The pandemic has driven more businesses online‚—and has created a hotbed of cybersecurity breaches. By October 2021, the number of breaches surpassed 2020’s entire count by 17 percent. Three of the biggest cybersecurity breaches of 2021 show how hackers compromised the identity of millions (or even billions)—and how businesses can defend against the rising probability of attacks on their own servers.
Twitch’s Cybersecurity Breach Affected Five Billion Users
Twitch, Amazon’s video streaming service, made headlines in October when a 125-gigabyte data breach revealed sensitive company information on online forum 4Chat. While the company claims no passwords were leaked in the breach, nearly everything else was exposed: source code, shortcuts, APIs, internal AWS services, client information, projects under development and even payments to users.
Sources close to the company claim that Twitch was slow to respond to reported issues, evidence of its prioritization of “speed and profit” over security and did not rigorously monitor its use of third-party applications.
Colonial Pipeline’s Cybersecurity Breach Affected 17 States and Washington, D.C.
In April, hackers retrieved a compromised password from the dark web to remotely access the Colonial Pipeline, a major United States fuel pipeline that stretches from Texas to New Jersey, through an unused VPN account.
Just over a week later, the hackers demanded a $5 million ransom, which the pipeline paid. The pipeline remained shut down for five days as investigators searched for the threat of follow-up attacks or compromises to the operational system, and while they found neither, consumers across the East Coast suffered from gas shortages and spikes in fuel prices as a result of the breach.
Facebook’s Cybersecurity Breach Affected 533 Million Users
In April, a scrape of a previous vulnerability that had been patched in 2019 allowed hackers to post 533 million users’ personal information online, subjecting those users to potential phishing scams and impersonations. The information included phone numbers, biographical data, Facebook IDs, birthdays, full names and locations of users.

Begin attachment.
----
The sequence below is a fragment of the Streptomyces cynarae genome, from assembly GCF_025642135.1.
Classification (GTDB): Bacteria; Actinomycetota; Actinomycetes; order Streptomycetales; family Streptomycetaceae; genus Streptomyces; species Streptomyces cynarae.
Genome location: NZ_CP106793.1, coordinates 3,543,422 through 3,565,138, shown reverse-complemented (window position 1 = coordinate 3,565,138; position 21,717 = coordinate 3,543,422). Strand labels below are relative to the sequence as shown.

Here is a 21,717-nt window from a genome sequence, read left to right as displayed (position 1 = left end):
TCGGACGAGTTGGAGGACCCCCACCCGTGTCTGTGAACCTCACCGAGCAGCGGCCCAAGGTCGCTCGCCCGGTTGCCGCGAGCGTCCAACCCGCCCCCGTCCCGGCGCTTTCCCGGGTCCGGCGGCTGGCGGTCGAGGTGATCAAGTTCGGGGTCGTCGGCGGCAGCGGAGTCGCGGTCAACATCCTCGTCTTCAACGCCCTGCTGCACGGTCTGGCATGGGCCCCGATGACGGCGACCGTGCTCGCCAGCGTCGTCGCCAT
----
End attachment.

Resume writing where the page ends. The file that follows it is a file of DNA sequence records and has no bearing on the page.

When the leak became public, Facebook downplayed its severity as hackers had allegedly exposed the same data in 2019. Yet the sheer volume of users affected and the history of Facebook’s privacy struggles do not bode well for the company, which has experienced breaches as far back as 2005.
What You Can Learn from 2021’s Cybersecurity Breaches
The consequences of 2021’s big breaches understate the importance of investing in cybersecurity. For Twitch, the alleged pursuit of profits over a robust cybersecurity system and failure to respond in a timely manner to concerns compromised the trust of its users and leaked projects for competitors to see.
Likewise, Colonial Pipeline’s shutdown instilled stress and panic in consumers forced to rearrange their lives around gas shortages. Facebook, also accused of its relentless pursuit of profits and laissez-faire response to the breach, has experienced a similar loss of trust among its advertisers, which have cited the platform’s data breaches as one of their reasons for abandoning the platform.
Protect Your Business From Cybersecurity Attacks
Fortunately, as the cyber world and subsequent attacks grow more advanced, so do the solutions. Regardless of your company’s size or industry, taking the time to identify your business’s biggest vulnerabilities and installing a robust cybersecurity plan can help maintain customers’ trust and save money in the long run.
Get started with a better cybersecurity system today by scheduling a free call with an IT Services Specialist to determine which solutions are best for your business.